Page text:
Section 6.0 Implementation Strategy
Implementation of the Lake Volney TMDL will require significant reductions from non-point sources throughout the watershed. Assigning a predetermined reduction amount per implementation practice is not within the scope of this project. There is not enough research to determine the exact phosphorus reduction realized through implementation of individual BMPs. Rather, a list of potential tasks that could be completed in both agricultural and developed portions of the watershed is provided. Further stakeholder involvement is needed to determine how this TMDL aligns with other local plans (e.g. county water plans). Also, the Intensive Watershed Monitoring (IWM) was initiated in the Cannon River Watershed in 2011. The next few years of study in the Cannon River Watershed will allow for further cooperation between water resource professionals. It will also allow the use of adaptive management, which is an iterative implementation process that makes progress toward achieving water quality goals while using any new data and information to reduce uncertainty and adjust implementation activities.
Restoration options for lakes are numerous with varying rates of success. Consequently, each technology must be evaluated in light of our current understanding of physical and biological processes in that lake. Best estimate using professional judgment and review of other projects in similarly sized watersheds is a range from $1,000,000 to $3,000,000. This estimate will be refined as implementation plans and projects are developed. A list of potential activities by land use is listed below:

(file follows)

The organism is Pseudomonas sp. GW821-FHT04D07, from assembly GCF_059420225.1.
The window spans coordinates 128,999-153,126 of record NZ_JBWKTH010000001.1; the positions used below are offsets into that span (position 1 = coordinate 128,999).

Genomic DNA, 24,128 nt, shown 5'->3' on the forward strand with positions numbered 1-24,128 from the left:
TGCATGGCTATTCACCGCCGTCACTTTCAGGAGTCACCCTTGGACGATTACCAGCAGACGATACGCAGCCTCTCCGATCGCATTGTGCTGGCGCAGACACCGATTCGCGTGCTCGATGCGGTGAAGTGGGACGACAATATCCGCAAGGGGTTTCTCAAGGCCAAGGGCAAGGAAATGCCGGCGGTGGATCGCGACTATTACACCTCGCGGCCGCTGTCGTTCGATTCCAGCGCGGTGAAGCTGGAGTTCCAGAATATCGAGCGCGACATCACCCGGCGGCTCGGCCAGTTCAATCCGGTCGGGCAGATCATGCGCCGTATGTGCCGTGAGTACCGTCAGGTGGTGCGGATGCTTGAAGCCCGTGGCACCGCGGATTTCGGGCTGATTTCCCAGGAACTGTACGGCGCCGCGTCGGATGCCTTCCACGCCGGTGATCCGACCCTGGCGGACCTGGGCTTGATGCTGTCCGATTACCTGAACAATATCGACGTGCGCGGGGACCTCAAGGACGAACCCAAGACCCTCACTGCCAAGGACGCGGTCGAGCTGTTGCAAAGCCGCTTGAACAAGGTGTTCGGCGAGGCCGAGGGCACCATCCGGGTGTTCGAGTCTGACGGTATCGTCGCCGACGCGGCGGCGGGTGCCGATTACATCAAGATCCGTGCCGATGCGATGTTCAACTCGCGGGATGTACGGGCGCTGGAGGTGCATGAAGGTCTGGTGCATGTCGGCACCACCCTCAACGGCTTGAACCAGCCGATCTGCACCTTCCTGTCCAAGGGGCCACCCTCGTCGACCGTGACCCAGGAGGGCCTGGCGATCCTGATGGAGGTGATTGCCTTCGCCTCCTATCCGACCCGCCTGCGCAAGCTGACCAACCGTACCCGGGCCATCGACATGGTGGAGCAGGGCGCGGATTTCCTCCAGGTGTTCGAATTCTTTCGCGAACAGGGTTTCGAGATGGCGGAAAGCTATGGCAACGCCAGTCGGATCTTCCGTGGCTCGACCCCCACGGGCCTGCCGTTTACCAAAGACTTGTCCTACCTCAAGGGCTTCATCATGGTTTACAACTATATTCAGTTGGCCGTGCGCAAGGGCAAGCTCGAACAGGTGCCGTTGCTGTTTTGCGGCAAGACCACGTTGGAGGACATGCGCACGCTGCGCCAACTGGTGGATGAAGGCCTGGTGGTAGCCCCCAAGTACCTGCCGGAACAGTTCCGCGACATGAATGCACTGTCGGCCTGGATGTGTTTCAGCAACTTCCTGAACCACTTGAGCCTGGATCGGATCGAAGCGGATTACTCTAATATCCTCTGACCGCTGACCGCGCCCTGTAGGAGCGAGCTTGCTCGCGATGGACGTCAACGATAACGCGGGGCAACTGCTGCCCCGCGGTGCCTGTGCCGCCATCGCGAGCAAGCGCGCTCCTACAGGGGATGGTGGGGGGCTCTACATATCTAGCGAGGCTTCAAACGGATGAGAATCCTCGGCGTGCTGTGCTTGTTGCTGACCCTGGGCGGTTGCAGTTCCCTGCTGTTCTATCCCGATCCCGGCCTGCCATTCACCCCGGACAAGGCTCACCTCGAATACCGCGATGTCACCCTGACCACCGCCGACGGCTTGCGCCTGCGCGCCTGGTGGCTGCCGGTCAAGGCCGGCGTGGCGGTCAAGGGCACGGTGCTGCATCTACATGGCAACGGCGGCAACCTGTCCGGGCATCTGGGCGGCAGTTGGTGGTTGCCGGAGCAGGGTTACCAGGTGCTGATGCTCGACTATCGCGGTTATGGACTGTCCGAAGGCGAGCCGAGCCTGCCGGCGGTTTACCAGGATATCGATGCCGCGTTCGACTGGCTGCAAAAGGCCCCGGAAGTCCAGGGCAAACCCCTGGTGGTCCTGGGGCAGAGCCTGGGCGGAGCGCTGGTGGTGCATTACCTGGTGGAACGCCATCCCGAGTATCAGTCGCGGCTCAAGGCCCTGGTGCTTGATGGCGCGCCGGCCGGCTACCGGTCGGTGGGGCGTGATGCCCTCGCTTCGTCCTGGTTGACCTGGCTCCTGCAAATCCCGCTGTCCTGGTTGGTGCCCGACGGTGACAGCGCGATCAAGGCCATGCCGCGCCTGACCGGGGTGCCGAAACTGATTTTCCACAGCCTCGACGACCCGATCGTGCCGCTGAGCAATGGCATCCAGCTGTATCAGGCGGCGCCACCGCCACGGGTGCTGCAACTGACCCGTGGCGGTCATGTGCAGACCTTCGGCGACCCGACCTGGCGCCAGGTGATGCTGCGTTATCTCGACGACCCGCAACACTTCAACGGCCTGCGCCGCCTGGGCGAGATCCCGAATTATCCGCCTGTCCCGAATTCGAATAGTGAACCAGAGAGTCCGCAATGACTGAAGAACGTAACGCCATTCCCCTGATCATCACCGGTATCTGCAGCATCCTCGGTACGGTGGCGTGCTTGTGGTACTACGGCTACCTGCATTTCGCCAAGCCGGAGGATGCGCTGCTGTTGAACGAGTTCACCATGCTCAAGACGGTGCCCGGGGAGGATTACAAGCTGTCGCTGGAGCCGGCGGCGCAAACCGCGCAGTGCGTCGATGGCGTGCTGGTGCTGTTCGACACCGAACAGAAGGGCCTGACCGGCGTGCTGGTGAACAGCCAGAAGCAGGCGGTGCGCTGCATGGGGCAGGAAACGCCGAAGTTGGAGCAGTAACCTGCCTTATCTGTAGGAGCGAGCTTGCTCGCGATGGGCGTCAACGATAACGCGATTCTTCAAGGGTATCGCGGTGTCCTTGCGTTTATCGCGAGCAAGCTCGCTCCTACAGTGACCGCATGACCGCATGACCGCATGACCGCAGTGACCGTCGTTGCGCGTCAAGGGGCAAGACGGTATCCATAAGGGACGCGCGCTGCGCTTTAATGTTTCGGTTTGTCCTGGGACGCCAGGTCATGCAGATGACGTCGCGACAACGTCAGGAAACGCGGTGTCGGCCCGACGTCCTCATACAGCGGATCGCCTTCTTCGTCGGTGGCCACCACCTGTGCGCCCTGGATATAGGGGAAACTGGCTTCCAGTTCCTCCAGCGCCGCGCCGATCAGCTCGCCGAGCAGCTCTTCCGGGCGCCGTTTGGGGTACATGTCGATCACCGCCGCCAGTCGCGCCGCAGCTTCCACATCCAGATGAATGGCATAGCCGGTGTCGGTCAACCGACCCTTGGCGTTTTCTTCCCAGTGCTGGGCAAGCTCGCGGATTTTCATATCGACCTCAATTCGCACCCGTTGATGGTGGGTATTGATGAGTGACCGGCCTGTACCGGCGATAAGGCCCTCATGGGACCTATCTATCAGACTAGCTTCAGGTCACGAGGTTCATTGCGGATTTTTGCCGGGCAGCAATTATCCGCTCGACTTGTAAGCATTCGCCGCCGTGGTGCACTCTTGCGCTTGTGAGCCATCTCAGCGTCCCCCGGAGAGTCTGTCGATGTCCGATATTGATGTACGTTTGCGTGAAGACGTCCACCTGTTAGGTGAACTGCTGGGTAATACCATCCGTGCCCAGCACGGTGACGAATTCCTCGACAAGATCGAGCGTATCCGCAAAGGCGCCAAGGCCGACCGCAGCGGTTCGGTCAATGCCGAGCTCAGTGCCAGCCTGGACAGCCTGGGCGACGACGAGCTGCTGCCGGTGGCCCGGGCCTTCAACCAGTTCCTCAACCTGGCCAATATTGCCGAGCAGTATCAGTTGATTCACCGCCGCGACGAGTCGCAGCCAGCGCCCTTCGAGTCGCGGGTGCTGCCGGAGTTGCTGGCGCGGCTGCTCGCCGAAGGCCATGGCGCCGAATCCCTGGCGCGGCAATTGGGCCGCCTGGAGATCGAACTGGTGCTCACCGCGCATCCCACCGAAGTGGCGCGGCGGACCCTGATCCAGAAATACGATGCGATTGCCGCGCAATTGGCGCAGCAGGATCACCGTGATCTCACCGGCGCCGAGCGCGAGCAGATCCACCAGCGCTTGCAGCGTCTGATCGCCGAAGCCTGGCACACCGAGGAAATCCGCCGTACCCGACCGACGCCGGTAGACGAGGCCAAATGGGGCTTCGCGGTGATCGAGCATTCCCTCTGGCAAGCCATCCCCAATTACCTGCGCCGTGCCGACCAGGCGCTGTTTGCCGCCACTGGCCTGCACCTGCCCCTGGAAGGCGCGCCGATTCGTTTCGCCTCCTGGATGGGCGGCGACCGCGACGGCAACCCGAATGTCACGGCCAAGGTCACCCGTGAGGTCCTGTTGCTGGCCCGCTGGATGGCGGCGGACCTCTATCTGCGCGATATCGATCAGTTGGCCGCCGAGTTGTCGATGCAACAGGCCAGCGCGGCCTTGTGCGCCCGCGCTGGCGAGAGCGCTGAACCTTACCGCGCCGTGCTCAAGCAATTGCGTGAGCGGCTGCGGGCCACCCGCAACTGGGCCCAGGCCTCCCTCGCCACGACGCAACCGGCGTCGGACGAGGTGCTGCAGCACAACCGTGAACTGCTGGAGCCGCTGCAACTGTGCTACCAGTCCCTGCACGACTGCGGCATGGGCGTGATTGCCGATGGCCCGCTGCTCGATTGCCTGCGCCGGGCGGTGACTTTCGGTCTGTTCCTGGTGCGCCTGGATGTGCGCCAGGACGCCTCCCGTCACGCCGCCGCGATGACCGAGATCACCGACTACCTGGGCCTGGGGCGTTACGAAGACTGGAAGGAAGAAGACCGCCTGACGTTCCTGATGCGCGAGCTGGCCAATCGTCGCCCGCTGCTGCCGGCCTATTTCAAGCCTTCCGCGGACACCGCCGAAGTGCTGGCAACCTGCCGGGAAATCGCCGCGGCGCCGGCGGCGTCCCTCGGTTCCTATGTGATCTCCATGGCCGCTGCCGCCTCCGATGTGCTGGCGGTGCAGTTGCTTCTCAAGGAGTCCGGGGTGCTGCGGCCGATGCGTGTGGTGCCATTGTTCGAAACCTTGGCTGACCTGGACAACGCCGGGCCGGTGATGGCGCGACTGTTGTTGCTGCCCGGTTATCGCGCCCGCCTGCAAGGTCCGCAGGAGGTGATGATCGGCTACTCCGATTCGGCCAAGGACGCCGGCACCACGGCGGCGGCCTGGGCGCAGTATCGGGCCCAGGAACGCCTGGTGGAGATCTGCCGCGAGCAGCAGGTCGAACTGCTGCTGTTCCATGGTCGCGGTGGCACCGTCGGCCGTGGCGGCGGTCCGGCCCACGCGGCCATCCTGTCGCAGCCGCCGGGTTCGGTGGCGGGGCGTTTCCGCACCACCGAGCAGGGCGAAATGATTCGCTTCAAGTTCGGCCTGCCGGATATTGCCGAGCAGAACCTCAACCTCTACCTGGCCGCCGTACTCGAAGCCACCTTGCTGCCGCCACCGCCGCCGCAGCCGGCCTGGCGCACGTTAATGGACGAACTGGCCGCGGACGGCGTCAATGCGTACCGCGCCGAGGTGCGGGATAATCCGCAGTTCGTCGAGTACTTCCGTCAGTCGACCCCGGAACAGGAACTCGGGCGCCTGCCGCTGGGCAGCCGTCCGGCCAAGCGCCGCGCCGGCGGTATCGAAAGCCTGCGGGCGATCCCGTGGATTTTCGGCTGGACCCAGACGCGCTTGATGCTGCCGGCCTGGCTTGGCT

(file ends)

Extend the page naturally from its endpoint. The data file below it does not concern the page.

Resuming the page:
Potential Agricultural BMPs to promote:
1) Nutrient management plans
2) Crop residue management
3) Wetland restoration potential. One specific area in need of attention is the wetland to the NE of the lake. Land acquisition has been attempted in the past but this approach should not be abandoned.
4) Identification and targeting of highly erodible lands and promotion of appropriate BMPs
5) Identification of agricultural producers who are willing to implement water retention on their land.
6) Drainage considerations:
a. Determination of potential to redirect drainage outlets through treatment ponds or through water retention basins before directly entering Lake Volney
b. Implement drainage projects that improve/maintain water quality
7) Utilization of the Agricultural BMP Handbook for Minnesota (MDA, 2012)
Potential Developed Land BMPs to promote:
1) Identification of lakeshore property owners that are willing to implement stormwater BMPs on their property (rain gardens, rain barrels, etc.)
2) Determination of the potential to redirect culverts through treatment ponds or through rain gardens before directly entering Lake Volney.
3) Sewer system audits and upgrades as needed
Potential in-Lake Implementation Activities to promote:
1) Continuation of rough fish harvesting
2) Identification of areas in the littoral zone for re-establishment of native vegetation and implementation
3) Aquatic invasive species and non-native plant management